Please note this image is the actual note you will get
Banknotes of the Black Sheep Company of Wales Limited were private sterling banknotes issued between June 1969 and 1972 by the Welsh banker Richard Hugh Williams of Llandudno, Wales. The notes were a private issue by Williams's private banking venture, and each issue had to be approved by the Board of Trade. Although not official legal tender in Wales, they would have enjoyed a similar status to Scottish and Northern Irish banknotes as promissory notes.
In March 1969, Richard issued notes called Banknotes of the Chief Treasury of Wales Limited. These continued to be issued until June 1969. The Board of Trade was uncomfortable with his use of the Welsh word for "treasury" in the name of his company - Prif Trysorfa Cymru Ltd (Chief Treasury of Wales Ltd), as it appeared to confer upon his endeavour the functions of state. The Board of Trade imposed numerous restrictions on the denominations permitted, and refused to approve notes below the value of £5. The last issue of the Chief Treasury of Wales Ltd was a £1 million pound note.
Williams was forced to change the name of his company in 1969 and he selected Cwmni y Ddafad Ddu Gymreig Cyfyngedig ("Welsh Black Sheep Company Limited"), recalling the banknotes which had been issued for over 150 years by the Aberystwyth and Tregaron Bank and used to feature an illustration of black sheep.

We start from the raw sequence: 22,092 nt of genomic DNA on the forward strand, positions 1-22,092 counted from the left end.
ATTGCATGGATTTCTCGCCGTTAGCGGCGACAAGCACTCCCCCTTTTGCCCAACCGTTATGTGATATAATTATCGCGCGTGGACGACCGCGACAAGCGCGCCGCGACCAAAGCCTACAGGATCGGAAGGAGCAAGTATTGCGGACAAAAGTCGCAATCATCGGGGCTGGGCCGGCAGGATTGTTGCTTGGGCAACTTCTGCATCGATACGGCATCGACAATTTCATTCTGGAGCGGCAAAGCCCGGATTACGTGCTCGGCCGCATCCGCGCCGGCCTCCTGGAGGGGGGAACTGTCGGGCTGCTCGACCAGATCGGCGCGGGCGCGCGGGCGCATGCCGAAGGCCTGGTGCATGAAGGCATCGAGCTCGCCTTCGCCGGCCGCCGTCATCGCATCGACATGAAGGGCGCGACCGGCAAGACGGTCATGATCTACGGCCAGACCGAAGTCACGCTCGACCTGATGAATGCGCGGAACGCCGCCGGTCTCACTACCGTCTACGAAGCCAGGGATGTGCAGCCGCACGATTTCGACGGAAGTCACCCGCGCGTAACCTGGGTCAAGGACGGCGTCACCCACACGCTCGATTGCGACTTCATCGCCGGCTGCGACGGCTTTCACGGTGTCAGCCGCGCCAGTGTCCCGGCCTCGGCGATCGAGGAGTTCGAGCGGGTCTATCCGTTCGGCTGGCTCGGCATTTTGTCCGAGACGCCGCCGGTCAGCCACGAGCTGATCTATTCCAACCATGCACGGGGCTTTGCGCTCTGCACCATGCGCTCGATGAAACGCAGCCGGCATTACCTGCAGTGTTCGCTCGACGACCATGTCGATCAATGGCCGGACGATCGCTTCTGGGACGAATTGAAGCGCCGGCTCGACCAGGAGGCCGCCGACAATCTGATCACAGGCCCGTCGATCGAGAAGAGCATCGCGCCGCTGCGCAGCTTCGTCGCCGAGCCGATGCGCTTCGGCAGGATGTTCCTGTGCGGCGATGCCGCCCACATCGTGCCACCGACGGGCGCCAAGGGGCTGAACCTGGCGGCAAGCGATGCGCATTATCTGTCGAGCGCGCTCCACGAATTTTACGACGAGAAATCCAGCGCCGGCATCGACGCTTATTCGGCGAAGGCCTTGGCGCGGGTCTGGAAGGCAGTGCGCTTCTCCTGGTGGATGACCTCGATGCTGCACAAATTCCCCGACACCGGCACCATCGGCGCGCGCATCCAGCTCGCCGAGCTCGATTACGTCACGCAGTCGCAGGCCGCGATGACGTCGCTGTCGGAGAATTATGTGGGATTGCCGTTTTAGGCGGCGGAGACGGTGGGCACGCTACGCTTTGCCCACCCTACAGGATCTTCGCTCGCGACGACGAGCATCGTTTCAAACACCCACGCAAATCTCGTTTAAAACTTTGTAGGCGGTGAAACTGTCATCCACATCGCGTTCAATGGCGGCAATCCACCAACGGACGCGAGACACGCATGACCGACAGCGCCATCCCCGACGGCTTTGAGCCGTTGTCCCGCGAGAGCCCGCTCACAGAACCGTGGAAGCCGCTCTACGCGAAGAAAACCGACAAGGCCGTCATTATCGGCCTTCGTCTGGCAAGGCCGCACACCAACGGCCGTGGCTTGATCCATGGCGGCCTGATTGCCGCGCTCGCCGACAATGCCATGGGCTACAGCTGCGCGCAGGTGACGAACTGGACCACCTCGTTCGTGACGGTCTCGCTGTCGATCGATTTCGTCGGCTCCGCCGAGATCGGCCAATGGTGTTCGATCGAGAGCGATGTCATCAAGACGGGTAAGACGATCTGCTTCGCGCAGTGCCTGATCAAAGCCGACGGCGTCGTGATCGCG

The earliest issues contained a phrase in Welsh that referred to the Chief Treasury of Wales Limited, so that anyone who had the old notes knew who would exchange them for new notes. The phrase in question is "Gynt, Prif Trysorfa Cymru Cyfyngedig", the company thus describing itself as "formerly, Chief Treasury of Wales Ltd".
Williams had to send his banknotes to the Inland Revenue at Somerset House prior to issue; according to the law of the time, promissory notes each attracted a stamp duty payment by Williams of 2d, and notes were stamped with a "two pence" duty stamp. The Board of Trade imposed numerous restrictions on the denominations permitted, Williams's use of the term "£G" (meaning "Welsh pound", suggesting a separate currency) and his use of the Prince of Wales's feathers in the designs.